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Thank you for your interest in the RECOVERY Trial. This trial is recruiting people who have been admitted to hospital with suspected or confirmed COVID-19. We hope the video and Frequently Asked Questions on this page address any questions you might have.


Your doctors have found  that you have a lung disease called COVID-19 and/or influenza pneumonia (“flu”). COVID-19 is caused by a type of virus called SARS-CoV-2, or coronavirus for short. Influenza pneumonia is caused by a flu virus different to COVID-19. About 19 out of 20 patients who get these viruses get better without coming to hospital. Of those who are admitted to hospital, most also get better, but some may need oxygen or mechanical ventilation before they do so. However, a few percent do not get better.

This trial has already shown that low doses of a type of steroid, dexamethasone and other treatments reduce the risk of dying for some patients hospitalised with COVID-19. There are several other treatments which may turn out to be helpful (or possibly harmful) when added to the usual standard of care for either COVID-19 or influenza pneumonia. This study aims to find out whether any of these additional treatments are helpful.

This study aims to compare several different treatments that may be useful for patients with COVID-19 and/or influenza pneumonia. These treatments have been recommended for testing by the expert panel that advises the Chief Medical Officer in England. Although these treatments show promise, nobody knows if any of them will help patients recover more effectively than the usual standard of care all patients at your hospital will receive.

The treatments for COVID-19, which may be given in addition to the usual care at your hospital, include a high dose steroid, dexamethasone (if you need help with your breathing), a treatment for diabetes or heart failure called empagliflozin, a synthetic antibody treatment directed against the virus (called sotrovimab) and two antiviral treatments called molnupiravir and Paxlovid.

The treatments for influenza pneumonia, which may be given on top of your usual care, include two anti-viral treatments, oseltamivir and baloxavir and low-dose dexamethasone. At present, we don’t know whether any of these will work. However, the side-effects are already well-known from other uses and so your doctor will be able to monitor you appropriately.




The study is being conducted by researchers at the University of Oxford, which acts as the sponsor for the research, working with doctors at many hospitals across the UK.

Patients may be included in this study if they have COVID-19 and/or influenza pneumonia confirmed by a laboratory test, and are in hospital. Patients will not be included if the attending doctor thinks none of the study treatments are suitable for them. Patients may be included if they have previously been recruited into RECOVERY >6 months ago (although not into the same comparison more than once).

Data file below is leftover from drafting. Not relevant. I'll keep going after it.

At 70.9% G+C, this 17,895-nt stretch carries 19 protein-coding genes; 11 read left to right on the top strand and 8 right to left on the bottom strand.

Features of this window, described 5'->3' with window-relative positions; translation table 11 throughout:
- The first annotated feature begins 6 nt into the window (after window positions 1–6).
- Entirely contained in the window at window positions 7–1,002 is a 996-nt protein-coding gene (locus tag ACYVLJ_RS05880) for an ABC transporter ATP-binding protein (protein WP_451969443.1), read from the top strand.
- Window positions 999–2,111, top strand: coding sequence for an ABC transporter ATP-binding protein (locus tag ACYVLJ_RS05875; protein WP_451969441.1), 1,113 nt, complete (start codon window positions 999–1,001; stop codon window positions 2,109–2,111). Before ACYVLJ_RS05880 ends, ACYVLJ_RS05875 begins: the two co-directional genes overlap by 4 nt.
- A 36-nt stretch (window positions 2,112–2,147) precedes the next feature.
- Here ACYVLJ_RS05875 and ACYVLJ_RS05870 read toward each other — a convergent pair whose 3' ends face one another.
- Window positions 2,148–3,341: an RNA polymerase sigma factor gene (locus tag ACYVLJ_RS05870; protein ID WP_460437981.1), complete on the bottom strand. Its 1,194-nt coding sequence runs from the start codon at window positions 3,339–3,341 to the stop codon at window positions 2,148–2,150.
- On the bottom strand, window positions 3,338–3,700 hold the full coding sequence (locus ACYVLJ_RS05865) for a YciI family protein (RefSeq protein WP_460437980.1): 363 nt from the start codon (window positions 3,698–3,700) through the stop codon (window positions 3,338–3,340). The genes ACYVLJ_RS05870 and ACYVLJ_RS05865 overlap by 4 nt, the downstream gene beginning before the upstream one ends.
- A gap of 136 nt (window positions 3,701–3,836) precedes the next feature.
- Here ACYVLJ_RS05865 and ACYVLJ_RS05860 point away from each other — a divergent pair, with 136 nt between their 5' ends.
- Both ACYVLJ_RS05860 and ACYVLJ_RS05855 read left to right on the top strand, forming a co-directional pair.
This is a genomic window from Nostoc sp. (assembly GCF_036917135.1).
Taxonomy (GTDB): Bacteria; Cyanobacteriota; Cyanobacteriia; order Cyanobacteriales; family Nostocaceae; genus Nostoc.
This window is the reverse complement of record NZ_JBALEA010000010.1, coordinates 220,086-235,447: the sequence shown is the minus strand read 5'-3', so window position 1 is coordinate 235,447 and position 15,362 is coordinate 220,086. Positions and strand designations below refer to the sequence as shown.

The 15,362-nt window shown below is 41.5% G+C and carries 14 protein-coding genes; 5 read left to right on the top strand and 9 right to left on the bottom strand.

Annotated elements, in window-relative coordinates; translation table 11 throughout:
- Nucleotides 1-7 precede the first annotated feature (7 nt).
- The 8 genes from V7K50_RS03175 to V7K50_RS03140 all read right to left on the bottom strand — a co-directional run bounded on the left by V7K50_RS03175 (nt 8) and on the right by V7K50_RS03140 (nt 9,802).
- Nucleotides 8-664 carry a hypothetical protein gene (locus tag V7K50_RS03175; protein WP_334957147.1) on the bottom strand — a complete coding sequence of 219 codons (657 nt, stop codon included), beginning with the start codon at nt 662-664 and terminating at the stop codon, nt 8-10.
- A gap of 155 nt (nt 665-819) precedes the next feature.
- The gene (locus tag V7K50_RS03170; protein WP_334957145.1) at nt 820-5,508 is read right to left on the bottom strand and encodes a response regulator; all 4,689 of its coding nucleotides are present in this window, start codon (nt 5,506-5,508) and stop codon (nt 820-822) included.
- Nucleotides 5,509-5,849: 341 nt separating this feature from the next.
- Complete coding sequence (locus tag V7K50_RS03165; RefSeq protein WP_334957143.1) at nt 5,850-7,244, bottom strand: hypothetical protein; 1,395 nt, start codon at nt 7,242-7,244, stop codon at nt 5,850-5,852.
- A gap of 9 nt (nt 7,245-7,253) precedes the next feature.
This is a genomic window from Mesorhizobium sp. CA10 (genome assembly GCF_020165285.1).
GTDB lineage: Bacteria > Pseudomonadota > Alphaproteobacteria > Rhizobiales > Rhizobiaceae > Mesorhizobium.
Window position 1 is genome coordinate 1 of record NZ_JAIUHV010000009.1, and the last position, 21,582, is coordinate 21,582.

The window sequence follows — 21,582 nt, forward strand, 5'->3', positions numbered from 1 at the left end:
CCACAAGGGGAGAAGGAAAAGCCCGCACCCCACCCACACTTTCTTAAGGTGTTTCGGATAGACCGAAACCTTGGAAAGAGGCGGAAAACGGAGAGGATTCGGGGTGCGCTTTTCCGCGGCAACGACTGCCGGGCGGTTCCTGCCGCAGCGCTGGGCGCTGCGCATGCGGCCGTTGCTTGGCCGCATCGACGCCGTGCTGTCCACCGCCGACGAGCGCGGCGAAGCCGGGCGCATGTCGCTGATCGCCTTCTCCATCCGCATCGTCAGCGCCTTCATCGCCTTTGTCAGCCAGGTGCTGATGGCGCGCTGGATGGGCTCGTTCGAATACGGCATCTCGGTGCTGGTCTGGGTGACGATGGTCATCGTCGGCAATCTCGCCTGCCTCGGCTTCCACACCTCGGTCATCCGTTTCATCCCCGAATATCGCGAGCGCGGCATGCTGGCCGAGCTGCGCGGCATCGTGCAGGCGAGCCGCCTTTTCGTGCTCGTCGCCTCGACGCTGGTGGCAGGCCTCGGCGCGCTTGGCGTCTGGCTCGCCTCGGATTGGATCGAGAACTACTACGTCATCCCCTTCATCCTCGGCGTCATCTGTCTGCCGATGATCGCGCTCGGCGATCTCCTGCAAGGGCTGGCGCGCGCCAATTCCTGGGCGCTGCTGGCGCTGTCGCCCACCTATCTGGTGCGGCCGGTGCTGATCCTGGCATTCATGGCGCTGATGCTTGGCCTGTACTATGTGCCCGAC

If you decide to join, you will be asked to sign the consent form. Next, brief details identifying you and answering a few questions about your health and medical conditions will be entered into a computer. If you are a woman of child-bearing potential, you will have a pregnancy test. If you might receive sotrovimab, molnupiravir or Paxlovid a blood sample will be sent to a central laboratory for measurement of coronavirus and antibodies against it, and a nasal swab may be collected now and twice more in the next 5 days. If you have ‘flu a nasal swab will be collected now and once more in 5 days. The results of all these tests will not be available to your medical team because they are for research and are not validated for clinical application, and the samples will be destroyed once testing is complete. If you are discharged before day 5 you will be asked if you would be willing to take a swab sample at home and post it back (free of charge). This is optional.

The computer will then allocate you at random (like rolling a dice) to one (or sometimes more) of the possible treatment options, depending on what illness you have and what your doctors think is suitable. In all cases this will include the usual standard of care for your hospital and it may also include additional treatment, which might be given by mouth or injection. Neither you nor your doctors can choose which of these treatments you will be allocated.

Additional information about your health will be recorded and entered into the study computer. No additional visits will be required after you leave the hospital. Information about your health (before, during, and after the study) may be obtained from medical records or databases (including NHS England, Public Health England, other equivalent bodies, and genetic or other research databases if you have provided samples to them) so that the study team can get more detailed or longer term information about the effects of the study treatments on your health for up to 10 years after your discharge. For pregnant women we will collect your and your baby’s outcome from the UK Obstetric Surveillance System. We may write to you to tell you about the trial periodically, but you will be able to opt-out of these communications if you prefer. Your GP may be informed of any issues relevant to your participation in the trial.